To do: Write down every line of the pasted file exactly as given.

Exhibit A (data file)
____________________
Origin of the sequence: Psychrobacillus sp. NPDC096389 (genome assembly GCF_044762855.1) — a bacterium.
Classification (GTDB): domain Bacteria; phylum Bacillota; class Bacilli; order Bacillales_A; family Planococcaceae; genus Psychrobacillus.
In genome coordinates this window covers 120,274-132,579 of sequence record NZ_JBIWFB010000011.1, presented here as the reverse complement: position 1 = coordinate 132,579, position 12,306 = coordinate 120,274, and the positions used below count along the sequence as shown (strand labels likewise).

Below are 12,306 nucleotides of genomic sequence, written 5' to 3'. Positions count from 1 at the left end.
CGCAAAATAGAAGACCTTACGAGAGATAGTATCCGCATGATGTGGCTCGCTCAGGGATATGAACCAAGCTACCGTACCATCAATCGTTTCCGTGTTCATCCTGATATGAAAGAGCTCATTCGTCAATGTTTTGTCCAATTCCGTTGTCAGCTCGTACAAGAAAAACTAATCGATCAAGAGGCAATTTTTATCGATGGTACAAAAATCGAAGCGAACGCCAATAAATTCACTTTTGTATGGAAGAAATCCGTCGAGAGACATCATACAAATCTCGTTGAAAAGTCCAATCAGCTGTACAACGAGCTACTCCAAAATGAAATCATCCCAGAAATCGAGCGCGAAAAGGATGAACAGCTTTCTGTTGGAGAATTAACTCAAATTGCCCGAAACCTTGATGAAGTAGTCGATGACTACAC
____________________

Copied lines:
Origin of the sequence: Psychrobacillus sp. NPDC096389 (genome assembly GCF_044762855.1) — a bacterium.
Classification (GTDB): domain Bacteria; phylum Bacillota; class Bacilli; order Bacillales_A; family Planococcaceae; genus Psychrobacillus.
In genome coordinates this window covers 120,274-132,579 of sequence record NZ_JBIWFB010000011.1, presented here as the reverse complement: position 1 = coordinate 132,579, position 12,306 = coordinate 120,274, and the positions used below count along the sequence as shown (strand labels likewise).

Below are 12,306 nucleotides of genomic sequence, written 5' to 3'. Positions count from 1 at the left end.
CGCAAAATAGAAGACCTTACGAGAGATAGTATCCGCATGATGTGGCTCGCTCAGGGATATGAACCAAGCTACCGTACCATCAATCGTTTCCGTGTTCATCCTGATATGAAAGAGCTCATTCGTCAATGTTTTGTCCAATTCCGTTGTCAGCTCGTACAAGAAAAACTAATCGATCAAGAGGCAATTTTTATCGATGGTACAAAAATCGAAGCGAACGCCAATAAATTCACTTTTGTATGGAAGAAATCCGTCGAGAGACATCATACAAATCTCGTTGAAAAGTCCAATCAGCTGTACAACGAGCTACTCCAAAATGAAATCATCCCAGAAATCGAGCGCGAAAAGGATGAACAGCTTTCTGTTGGAGAATTAACTCAAATTGCCCGAAACCTTGATGAAGTAGTCGATGACTACAC